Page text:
February 25, 2016

New Year, New Recipe

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During Chinese New Year last week, the intoxicating smell of beer and the simmer of soy sauce brought me back to my childhood in Taiyuan, China. To celebrate the holiday, my grandma would make chicken in beer, a traditional dish originating from Jiangsu, China. Last week, she shared her recipe with me for a taste of home from 7,000 miles away.


1 Chinese yellow chicken
Basil leaves
2 pieces of ginger
1 clove of garlic
1 tablespoon vegetable oil
Sichuan peppercorn
Chili pepper
1 tablespoon salt
Rock crystal sugar
Ground pepper
2 tablespoons hoisin sauce
3 cans of beer, any kind


Cut the chicken. Wash the basil leaves and cut the ginger, garlic and scallion. Remove the ends of the cilantro.­­

When my grandma makes this dish, she cuts up the whole chicken and then pieces the chunks back together. The result is a jigsaw puzzle of a chicken, ready to be cooked. But when I attempted this dish, I just bought around one and a half pounds of boneless chicken thighs, which saved me the trouble of cutting the meat off the bone.

Fun fact: When  my grandma was little, doctors following traditional practices used basil leaves to treat snake bites and bruises.

Another fun fact: Ginger, garlic and scallion are considered the “big three” of Chinese cooking, all to be kept within arm’s reach.

In a wok, start heating the vegetable oil. Add the Sichuan peppercorn and, when the oil is hot, sautée the garlic.

Fun fact: The spiciness of Sichuan peppercorn is actually not a taste, but a tactile sensation acting on a nerve fiber on your tongue. The tingling amounts to around 50 Hz of vibration, according to a recent study. Be sure not to add too much peppercorn — it’ll make your tongue burn.

In my apartment, I tried in vain to raise the temperature of my electric cooking top to the heat needed for this dish. You can picture me fiddling with the buttons, trying to crank up my home burner to the effect of a grill. Take this into consideration before trying this recipe!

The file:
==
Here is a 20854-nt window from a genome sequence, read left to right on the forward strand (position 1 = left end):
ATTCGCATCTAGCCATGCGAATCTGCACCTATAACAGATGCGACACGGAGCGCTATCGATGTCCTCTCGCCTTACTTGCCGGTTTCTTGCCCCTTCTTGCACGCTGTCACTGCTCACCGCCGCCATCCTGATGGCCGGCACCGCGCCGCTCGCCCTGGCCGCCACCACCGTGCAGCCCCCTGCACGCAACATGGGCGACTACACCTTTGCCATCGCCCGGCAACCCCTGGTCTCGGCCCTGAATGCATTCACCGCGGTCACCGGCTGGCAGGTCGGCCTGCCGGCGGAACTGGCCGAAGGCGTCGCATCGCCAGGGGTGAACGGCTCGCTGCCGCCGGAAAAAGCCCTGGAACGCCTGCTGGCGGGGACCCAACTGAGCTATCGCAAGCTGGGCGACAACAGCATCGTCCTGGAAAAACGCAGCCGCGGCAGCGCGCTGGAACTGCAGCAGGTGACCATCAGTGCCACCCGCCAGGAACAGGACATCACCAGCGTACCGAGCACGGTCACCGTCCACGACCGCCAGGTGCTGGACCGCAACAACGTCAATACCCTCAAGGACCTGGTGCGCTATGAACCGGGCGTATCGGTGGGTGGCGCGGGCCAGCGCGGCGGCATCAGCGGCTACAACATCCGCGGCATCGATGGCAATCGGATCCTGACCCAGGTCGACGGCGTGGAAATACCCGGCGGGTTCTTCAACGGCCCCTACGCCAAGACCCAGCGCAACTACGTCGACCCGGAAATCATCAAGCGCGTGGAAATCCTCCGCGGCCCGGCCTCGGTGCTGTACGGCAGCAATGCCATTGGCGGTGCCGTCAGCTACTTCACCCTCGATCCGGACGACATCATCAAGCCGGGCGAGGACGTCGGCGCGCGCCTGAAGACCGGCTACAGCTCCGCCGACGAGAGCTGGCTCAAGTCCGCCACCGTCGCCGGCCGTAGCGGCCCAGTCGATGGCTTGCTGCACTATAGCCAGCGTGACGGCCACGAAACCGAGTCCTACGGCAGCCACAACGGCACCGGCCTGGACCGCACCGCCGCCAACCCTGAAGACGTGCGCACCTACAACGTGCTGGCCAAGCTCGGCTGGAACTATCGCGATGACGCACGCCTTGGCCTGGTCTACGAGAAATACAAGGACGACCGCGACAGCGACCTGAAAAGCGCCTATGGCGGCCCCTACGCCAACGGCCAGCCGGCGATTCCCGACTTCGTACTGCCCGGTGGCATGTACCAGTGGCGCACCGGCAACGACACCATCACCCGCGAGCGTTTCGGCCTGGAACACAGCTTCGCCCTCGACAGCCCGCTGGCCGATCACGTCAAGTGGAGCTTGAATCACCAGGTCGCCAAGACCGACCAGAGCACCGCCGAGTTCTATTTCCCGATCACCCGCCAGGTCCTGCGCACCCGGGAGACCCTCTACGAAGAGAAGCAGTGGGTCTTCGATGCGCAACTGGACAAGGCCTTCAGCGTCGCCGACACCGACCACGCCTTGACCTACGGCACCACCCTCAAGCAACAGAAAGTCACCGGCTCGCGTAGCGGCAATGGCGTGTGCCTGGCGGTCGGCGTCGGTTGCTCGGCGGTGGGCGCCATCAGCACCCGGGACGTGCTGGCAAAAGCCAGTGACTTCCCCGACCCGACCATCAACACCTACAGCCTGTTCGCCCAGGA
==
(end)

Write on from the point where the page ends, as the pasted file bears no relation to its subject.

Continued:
Add scallion, chili pepper and basil. Stir until the smell comes out. Add chunks of chicken and continue stirring until it turns golden yellow.

This step is what makes me love this recipe. It’s the epitome of coming home, taking a whif of the smell coming from the kitchen and knowing your mom is cooking something good.

For this recipe in particular, the little splash of oil simmering above the red glow of the chili pepper and the white scallion is truly a sight.

The chicken my grandma buys fresh from the market has a tough texture, so it takes more than three hours to fully cook and develop its smoky taste. I couldn’t find yellow chicken anywhere in Ithaca, though, and the chicken thighs I bought were very tender, so It didn’t take as long to cook —but it also lacked the distinct flavor.

Add the hoisin sauce. Stir  and let the chicken absorb the sauce.

Hoisin sauce is a specialty soy sauce that combines the salty thinness of soy sauce with essence extracted from sea food. Aside from flavor, it also adds a delightfully bright color to the dish. But since I didn’t have hoisin sauce, I had to make do with regular soy sauce.

It is fascinating to watch the color of the sauce slowly seep into the chicken. As with other Chinese dishes, the color of the sauce is crucial to the eater’s appetite.

Add enough beer to completely immerse the chicken. Close the lid and braise the chicken for 10 to 15 minutes over medium heat. When the jsauce has nearly evaporated, add some rock crystal sugar and the salt.

The rock crystal sugar is another highlight of this dish. It adds glow to the juice and makes the dish sweet. For beer, I used Ithaca Beer Co.’s Creeker because, as my friend pointed out, it pairs well with spicy food.

Add the cilantro. When the cilantro is soft, the dish is ready.

My grandma’s recipe did not disappoint me. The chicken took on the delicious aroma of the spices and the beer. With a little art and a food-lover’s heart, she managed to bring about the unique flavor of beer without the bitterness. Do you want to try it?